Company Town: ‘quiet tragedy’ of an Arkansas community vs the Kochs

Read the full story in The Guardian.

A new film tells the story of Crossett, Arkansas – a small town dominated by a Koch brothers-owned paper mill, blamed for dumping cancer-causing chemicals.

Anthony Bourdain Would Like To Talk To You About Food Waste

Read the full post at Gothamist.

If anyone can make the very important and urgent topic of food waste sexy and interesting maybe it’s Anthony Bourdain? The chef and TV host is the executive producer Wasted! The Story Of Food Waste, a documentary film on the subject that premiered at this year’s Tribeca Film Festival, with a wider release coming in October. Sorry John Oliver; maybe get some more tattoos?

The film—directed by The Mind of a Chef and Bourdain properties The Layover and Anthony Bourdain: Parts Unknown producers/directors Anna Chai and Nari Kye— draws attention to the crisis while also offering solutions from industry luminaries like chef Dan Barber, who’s been a local champion of the cause at his Blue Hill restaurants. The film also includes appearances and insights from the likes of Mario Batali, Massimo Bottura and Danny Bowien, among others.

Can Hollywood save us from climate catastrophe?

Read the full post at GreenBiz.

By taking on the link between football and brain injuries, the recently released movie “Concussion” reminds us of the potential for Hollywood to shape attitudes and beliefs about controversial topics through entertainment.

The film has put America’s most popular sport under a microscope and sparked a dialogue about children participating in contact sports and the role of the National Football League in preventing injuries to its players.

Certainly, there is the potential for a similar movie to be made about climate change — one that builds on “An Inconvenient Truth” and speaks to a new generation.

How to Make Global Warming Look Like a Movie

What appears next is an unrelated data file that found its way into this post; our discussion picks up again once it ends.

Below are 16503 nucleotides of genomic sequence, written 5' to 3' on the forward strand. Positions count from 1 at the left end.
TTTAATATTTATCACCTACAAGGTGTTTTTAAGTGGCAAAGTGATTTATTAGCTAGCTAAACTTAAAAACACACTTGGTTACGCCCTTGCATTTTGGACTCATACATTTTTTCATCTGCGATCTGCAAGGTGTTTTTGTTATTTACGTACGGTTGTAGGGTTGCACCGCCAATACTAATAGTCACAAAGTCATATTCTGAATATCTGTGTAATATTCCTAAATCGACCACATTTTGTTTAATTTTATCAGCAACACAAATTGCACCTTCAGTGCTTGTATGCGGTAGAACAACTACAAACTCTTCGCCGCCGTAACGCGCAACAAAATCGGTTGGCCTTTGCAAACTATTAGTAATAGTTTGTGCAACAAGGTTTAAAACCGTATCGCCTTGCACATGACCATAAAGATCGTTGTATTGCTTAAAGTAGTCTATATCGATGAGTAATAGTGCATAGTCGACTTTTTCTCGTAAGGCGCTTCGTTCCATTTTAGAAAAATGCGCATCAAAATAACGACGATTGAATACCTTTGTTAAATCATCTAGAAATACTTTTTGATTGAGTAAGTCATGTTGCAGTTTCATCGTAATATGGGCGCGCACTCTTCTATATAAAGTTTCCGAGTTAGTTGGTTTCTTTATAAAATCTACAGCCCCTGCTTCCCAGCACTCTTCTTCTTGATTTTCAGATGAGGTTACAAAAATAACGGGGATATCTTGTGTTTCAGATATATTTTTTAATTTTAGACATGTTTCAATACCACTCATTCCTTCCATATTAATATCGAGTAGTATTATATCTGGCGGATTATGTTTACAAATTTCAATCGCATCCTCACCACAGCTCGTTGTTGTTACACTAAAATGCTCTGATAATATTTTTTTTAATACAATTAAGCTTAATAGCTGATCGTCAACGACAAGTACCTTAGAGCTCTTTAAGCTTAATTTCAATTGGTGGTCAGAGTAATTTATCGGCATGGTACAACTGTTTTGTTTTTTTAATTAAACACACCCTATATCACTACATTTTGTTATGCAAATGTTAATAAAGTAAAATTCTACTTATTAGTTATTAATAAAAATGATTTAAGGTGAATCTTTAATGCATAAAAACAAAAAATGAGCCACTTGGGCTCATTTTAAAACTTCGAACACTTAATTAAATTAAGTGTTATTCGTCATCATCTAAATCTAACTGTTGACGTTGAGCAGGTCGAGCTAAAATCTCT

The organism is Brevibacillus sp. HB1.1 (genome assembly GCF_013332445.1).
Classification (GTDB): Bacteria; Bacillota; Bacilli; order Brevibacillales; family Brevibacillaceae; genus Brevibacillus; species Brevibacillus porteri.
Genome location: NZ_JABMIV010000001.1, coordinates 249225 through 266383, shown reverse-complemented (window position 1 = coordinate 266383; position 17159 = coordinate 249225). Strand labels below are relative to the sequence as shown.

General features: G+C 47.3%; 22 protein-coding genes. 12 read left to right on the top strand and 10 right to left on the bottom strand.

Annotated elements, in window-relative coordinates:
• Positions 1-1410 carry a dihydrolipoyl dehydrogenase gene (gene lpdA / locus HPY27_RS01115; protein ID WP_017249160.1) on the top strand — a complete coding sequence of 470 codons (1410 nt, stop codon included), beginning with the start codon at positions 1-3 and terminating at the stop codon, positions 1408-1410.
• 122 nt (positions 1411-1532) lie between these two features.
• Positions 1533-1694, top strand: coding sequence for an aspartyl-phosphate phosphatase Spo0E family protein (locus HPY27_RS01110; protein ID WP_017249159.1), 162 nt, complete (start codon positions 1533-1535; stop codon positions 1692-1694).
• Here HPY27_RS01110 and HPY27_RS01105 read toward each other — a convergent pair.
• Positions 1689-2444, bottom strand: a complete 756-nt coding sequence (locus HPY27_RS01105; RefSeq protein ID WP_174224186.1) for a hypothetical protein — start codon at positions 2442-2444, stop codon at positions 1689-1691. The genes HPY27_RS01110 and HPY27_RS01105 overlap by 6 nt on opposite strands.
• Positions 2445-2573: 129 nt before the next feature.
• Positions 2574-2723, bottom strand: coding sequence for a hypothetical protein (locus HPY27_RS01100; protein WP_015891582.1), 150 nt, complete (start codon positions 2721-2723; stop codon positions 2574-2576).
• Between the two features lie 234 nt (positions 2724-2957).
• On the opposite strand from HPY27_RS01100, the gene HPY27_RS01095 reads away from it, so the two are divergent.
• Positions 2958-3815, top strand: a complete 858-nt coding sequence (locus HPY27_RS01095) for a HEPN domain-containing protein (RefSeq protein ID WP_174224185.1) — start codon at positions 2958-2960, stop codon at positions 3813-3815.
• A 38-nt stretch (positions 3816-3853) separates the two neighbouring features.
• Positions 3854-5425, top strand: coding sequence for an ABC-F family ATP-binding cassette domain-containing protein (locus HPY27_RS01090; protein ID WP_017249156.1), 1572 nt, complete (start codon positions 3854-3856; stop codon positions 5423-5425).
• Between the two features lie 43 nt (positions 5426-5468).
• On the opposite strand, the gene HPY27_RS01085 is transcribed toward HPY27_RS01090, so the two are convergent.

Read the full story in The Atlantic.

As their Emmy Award-winning doc series moves to the National Geographic Channel, the producers of Years of Living Dangerously talk about tricking viewers into learning about the climate.

Mobile Film Festival partners with the UN to focus on climate change

For its first international edition, the Mobile Film Festival announces a partnership with United Nations to focus on climate change. This 11th competition will be held in Paris, France in December 2015 to coincide with the Climate Change Conference COP21. For this special competition, films submitted to the Festival must deal with the global topic “Act on Climate Change”.

Filmmakers from around the world can make submissions in their native language. Films must be uploaded directly on the Mobile Film Festival website and subtitled in their original version. Thanks to our partner Dotsub, directors will be able subtitle their films in any other languages they want. Deadline for submission is September 28, 2015. For more information, including the rules of entry and to upload films go to www.mobilefilmfestival.com.

How Bad is the Food Waste Issue? Two Daring Filmmakers Found Out

Read the full post at Shareable.

A staggering 40 percent of the food that’s grown and produced in the US gets thrown away. But our food waste problem isn’t limited to one industry. It starts with the farms where food is grown and trickles through every aspect of food production, retail, and consumption, down to the food in our own refrigerators that goes to waste.

Filmmakers Jen Rustemeyer and Grant Baldwin did a deep and personal dive into the issue of food waste. Motivated by the billions of dollars of good food that is wasted each year in North America, they quit grocery shopping and survived on foods that would otherwise be thrown away for six months. They documented their experience in the film, Just Eat It: a Food Waste Story.

A New Documentary Probes the Vast Human Experiment of Unregulated Chemicals

Read the full story in Newsweek.

The next time you buy a stick of deodorant or a bottle of dish soap, consider this: The Environmental Protection Agency (EPA) has tested and published data on only approximately 200 of the roughly 83,000 chemicals legally used to make products in the U.S., according to a California Senate review from 2010.

Meanwhile, food manufacturers can put thousands of additives into their products without approval from the Food and Drug Administration (FDA) because of a loophole in a decades-old food additive law, the Center for Public Integrity reported this week.

What does this mean? According to the producers of a new documentary, it means we play the role of test subjects in a vast human experiment.